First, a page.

Today’s donor may have less to give, or may be more discriminating in deciding where to give. He’s heard in the media about nonprofits misusing donated funds, or–simply from a business point of view– he wants to give where his dollar can do the most good. This donor wants to be a part of real social change. This donor wants to make an impact.
For your next appeal, talk (and show) Return on Investment. If nothing else, it’s a welcome relief from the wonderful stories of the individual successes you’ve made possible.
You’ll need some real numbers here: the number of vaccinations made possible, the number of animals spayed/neutered (and the calculated reduction in number of offspring), number of homes renovated, or families resettled, trees planted, schoolchildren who had a trip to the theater, volunteer hours organized, counseling hours, meals served, etc.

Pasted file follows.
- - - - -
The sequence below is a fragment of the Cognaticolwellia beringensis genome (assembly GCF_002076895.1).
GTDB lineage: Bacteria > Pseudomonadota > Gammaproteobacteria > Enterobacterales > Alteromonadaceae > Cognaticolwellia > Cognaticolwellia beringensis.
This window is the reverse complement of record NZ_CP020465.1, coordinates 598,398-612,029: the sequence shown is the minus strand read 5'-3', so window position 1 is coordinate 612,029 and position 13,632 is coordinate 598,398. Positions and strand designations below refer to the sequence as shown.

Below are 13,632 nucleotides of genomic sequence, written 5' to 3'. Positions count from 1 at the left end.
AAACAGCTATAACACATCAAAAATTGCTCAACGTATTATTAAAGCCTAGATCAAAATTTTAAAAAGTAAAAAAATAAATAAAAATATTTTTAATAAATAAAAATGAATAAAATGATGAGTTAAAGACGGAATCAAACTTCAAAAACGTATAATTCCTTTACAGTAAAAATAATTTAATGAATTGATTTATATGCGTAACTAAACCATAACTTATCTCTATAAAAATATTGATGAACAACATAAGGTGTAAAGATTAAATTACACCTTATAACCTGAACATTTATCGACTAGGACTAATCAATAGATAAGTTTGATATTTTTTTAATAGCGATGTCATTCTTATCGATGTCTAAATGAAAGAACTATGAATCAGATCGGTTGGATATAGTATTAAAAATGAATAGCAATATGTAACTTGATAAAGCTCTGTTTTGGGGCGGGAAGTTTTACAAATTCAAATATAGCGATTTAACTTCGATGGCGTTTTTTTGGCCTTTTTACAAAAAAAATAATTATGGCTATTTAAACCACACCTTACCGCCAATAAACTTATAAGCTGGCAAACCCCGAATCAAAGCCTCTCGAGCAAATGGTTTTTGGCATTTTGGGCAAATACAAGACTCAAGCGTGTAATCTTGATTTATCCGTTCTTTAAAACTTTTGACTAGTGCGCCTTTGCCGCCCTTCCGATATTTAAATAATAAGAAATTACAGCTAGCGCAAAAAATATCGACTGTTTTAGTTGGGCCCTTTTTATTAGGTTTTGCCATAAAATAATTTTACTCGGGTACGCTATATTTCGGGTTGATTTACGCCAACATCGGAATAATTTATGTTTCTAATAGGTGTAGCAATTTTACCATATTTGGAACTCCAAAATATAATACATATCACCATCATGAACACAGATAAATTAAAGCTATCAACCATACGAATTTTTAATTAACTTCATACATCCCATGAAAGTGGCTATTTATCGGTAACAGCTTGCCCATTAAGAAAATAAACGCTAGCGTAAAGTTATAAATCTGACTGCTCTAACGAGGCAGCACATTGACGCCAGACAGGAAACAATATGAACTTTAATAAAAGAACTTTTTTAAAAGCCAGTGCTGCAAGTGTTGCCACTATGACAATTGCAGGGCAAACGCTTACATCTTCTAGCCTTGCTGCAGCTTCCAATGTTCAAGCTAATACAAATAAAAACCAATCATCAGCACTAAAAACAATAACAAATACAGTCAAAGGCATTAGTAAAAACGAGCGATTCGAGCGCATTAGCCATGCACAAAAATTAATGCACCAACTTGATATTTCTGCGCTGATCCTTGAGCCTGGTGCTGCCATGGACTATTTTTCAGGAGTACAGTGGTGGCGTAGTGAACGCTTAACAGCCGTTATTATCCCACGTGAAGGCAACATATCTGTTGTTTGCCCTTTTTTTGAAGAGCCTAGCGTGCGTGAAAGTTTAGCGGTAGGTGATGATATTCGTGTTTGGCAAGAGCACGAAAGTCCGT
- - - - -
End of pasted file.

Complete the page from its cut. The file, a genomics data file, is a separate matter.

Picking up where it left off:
It’s the same principle as the old thermometer showing the progress of a fundraising campaign. Like that thermometer, it helps if you have a goal to reach pre-figured into the campaign. Interim reports can build excitement and motivation to give.
You’ll want to illustrate with graphics or charts. (Another chance for a creative new look that differs from your usual. Take this opportunity to get creative; go beyond the thermometer and find a clever way to show the magnitude of your results.)
You may not want to use this tactic every time, but try it. It may have more appeal for some donors than others; it might strike a different chord than your usual; it might attract a different giver than the ones you already have. Change it up and see what happens!